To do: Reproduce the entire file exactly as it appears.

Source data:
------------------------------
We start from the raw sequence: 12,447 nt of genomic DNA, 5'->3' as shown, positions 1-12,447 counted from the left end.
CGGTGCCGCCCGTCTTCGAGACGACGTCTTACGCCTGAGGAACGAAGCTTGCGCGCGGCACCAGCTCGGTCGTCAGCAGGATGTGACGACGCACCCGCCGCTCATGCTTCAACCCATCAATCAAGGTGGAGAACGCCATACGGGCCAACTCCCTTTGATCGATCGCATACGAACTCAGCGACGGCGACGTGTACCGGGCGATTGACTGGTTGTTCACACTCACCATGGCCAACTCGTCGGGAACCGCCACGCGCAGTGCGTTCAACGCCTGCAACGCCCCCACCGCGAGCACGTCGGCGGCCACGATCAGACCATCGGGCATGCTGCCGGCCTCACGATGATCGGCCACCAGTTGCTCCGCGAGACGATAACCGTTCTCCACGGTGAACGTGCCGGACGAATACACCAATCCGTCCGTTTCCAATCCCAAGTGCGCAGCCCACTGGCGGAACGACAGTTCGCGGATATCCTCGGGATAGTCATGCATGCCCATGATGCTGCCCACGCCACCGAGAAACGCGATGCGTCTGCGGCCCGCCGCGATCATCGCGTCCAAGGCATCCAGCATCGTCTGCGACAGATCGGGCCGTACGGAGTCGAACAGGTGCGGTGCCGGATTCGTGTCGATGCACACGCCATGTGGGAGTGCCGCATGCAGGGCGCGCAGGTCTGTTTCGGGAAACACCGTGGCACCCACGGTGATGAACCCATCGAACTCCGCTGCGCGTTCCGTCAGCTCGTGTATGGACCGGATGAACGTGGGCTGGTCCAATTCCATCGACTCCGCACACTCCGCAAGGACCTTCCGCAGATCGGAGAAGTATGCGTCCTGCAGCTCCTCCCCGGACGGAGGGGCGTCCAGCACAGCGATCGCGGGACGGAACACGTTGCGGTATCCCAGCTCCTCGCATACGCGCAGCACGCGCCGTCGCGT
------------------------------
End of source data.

We start from the raw sequence: 12,447 nt of genomic DNA, 5'->3' as shown, positions 1-12,447 counted from the left end.
CGGTGCCGCCCGTCTTCGAGACGACGTCTTACGCCTGAGGAACGAAGCTTGCGCGCGGCACCAGCTCGGTCGTCAGCAGGATGTGACGACGCACCCGCCGCTCATGCTTCAACCCATCAATCAAGGTGGAGAACGCCATACGGGCCAACTCCCTTTGATCGATCGCATACGAACTCAGCGACGGCGACGTGTACCGGGCGATTGACTGGTTGTTCACACTCACCATGGCCAACTCGTCGGGAACCGCCACGCGCAGTGCGTTCAACGCCTGCAACGCCCCCACCGCGAGCACGTCGGCGGCCACGATCAGACCATCGGGCATGCTGCCGGCCTCACGATGATCGGCCACCAGTTGCTCCGCGAGACGATAACCGTTCTCCACGGTGAACGTGCCGGACGAATACACCAATCCGTCCGTTTCCAATCCCAAGTGCGCAGCCCACTGGCGGAACGACAGTTCGCGGATATCCTCGGGATAGTCATGCATGCCCATGATGCTGCCCACGCCACCGAGAAACGCGATGCGTCTGCGGCCCGCCGCGATCATCGCGTCCAAGGCATCCAGCATCGTCTGCGACAGATCGGGCCGTACGGAGTCGAACAGGTGCGGTGCCGGATTCGTGTCGATGCACACGCCATGTGGGAGTGCCGCATGCAGGGCGCGCAGGTCTGTTTCGGGAAACACCGTGGCACCCACGGTGATGAACCCATCGAACTCCGCTGCGCGTTCCGTCAGCTCGTGTATGGACCGGATGAACGTGGGCTGGTCCAATTCCATCGACTCCGCACACTCCGCAAGGACCTTCCGCAGATCGGAGAAGTATGCGTCCTGCAGCTCCTCCCCGGACGGAGGGGCGTCCAGCACAGCGATCGCGGGACGGAACACGTTGCGGTATCCCAGCTCCTCGCATACGCGCAGCACGCGCCGTCGCGT